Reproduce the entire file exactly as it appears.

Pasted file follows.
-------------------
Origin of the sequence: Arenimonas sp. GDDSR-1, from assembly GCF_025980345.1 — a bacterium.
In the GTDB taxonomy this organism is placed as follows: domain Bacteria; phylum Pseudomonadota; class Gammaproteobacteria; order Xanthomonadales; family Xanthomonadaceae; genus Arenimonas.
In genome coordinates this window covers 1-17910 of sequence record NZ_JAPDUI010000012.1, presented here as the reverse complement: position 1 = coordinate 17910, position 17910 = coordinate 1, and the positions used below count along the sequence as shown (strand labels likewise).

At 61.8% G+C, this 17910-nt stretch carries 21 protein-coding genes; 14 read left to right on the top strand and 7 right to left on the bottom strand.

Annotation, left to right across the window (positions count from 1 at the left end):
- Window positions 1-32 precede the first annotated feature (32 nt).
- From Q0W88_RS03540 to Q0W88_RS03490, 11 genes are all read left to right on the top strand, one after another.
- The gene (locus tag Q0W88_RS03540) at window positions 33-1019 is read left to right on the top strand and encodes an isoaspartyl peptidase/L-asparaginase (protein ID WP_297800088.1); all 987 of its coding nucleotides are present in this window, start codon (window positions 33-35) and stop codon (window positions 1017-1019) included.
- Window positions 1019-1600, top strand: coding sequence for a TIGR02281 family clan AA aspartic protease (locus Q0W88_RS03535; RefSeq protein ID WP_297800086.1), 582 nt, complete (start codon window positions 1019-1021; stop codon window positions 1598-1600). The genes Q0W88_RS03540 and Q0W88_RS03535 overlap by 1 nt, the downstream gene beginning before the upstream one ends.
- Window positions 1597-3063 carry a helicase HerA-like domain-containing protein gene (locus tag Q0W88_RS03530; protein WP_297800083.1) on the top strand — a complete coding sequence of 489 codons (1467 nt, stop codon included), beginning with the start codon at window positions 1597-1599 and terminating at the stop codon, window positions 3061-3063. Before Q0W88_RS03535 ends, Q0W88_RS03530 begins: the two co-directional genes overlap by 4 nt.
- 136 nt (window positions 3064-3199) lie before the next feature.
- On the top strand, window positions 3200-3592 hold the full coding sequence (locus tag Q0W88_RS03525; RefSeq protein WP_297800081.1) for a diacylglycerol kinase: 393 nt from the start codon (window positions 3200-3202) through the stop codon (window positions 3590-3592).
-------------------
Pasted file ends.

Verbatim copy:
Origin of the sequence: Arenimonas sp. GDDSR-1, from assembly GCF_025980345.1 — a bacterium.
In the GTDB taxonomy this organism is placed as follows: domain Bacteria; phylum Pseudomonadota; class Gammaproteobacteria; order Xanthomonadales; family Xanthomonadaceae; genus Arenimonas.
In genome coordinates this window covers 1-17910 of sequence record NZ_JAPDUI010000012.1, presented here as the reverse complement: position 1 = coordinate 17910, position 17910 = coordinate 1, and the positions used below count along the sequence as shown (strand labels likewise).

At 61.8% G+C, this 17910-nt stretch carries 21 protein-coding genes; 14 read left to right on the top strand and 7 right to left on the bottom strand.

Annotation, left to right across the window (positions count from 1 at the left end):
- Window positions 1-32 precede the first annotated feature (32 nt).
- From Q0W88_RS03540 to Q0W88_RS03490, 11 genes are all read left to right on the top strand, one after another.
- The gene (locus tag Q0W88_RS03540) at window positions 33-1019 is read left to right on the top strand and encodes an isoaspartyl peptidase/L-asparaginase (protein ID WP_297800088.1); all 987 of its coding nucleotides are present in this window, start codon (window positions 33-35) and stop codon (window positions 1017-1019) included.
- Window positions 1019-1600, top strand: coding sequence for a TIGR02281 family clan AA aspartic protease (locus Q0W88_RS03535; RefSeq protein ID WP_297800086.1), 582 nt, complete (start codon window positions 1019-1021; stop codon window positions 1598-1600). The genes Q0W88_RS03540 and Q0W88_RS03535 overlap by 1 nt, the downstream gene beginning before the upstream one ends.
- Window positions 1597-3063 carry a helicase HerA-like domain-containing protein gene (locus tag Q0W88_RS03530; protein WP_297800083.1) on the top strand — a complete coding sequence of 489 codons (1467 nt, stop codon included), beginning with the start codon at window positions 1597-1599 and terminating at the stop codon, window positions 3061-3063. Before Q0W88_RS03535 ends, Q0W88_RS03530 begins: the two co-directional genes overlap by 4 nt.
- 136 nt (window positions 3064-3199) lie before the next feature.
- On the top strand, window positions 3200-3592 hold the full coding sequence (locus tag Q0W88_RS03525; RefSeq protein WP_297800081.1) for a diacylglycerol kinase: 393 nt from the start codon (window positions 3200-3202) through the stop codon (window positions 3590-3592).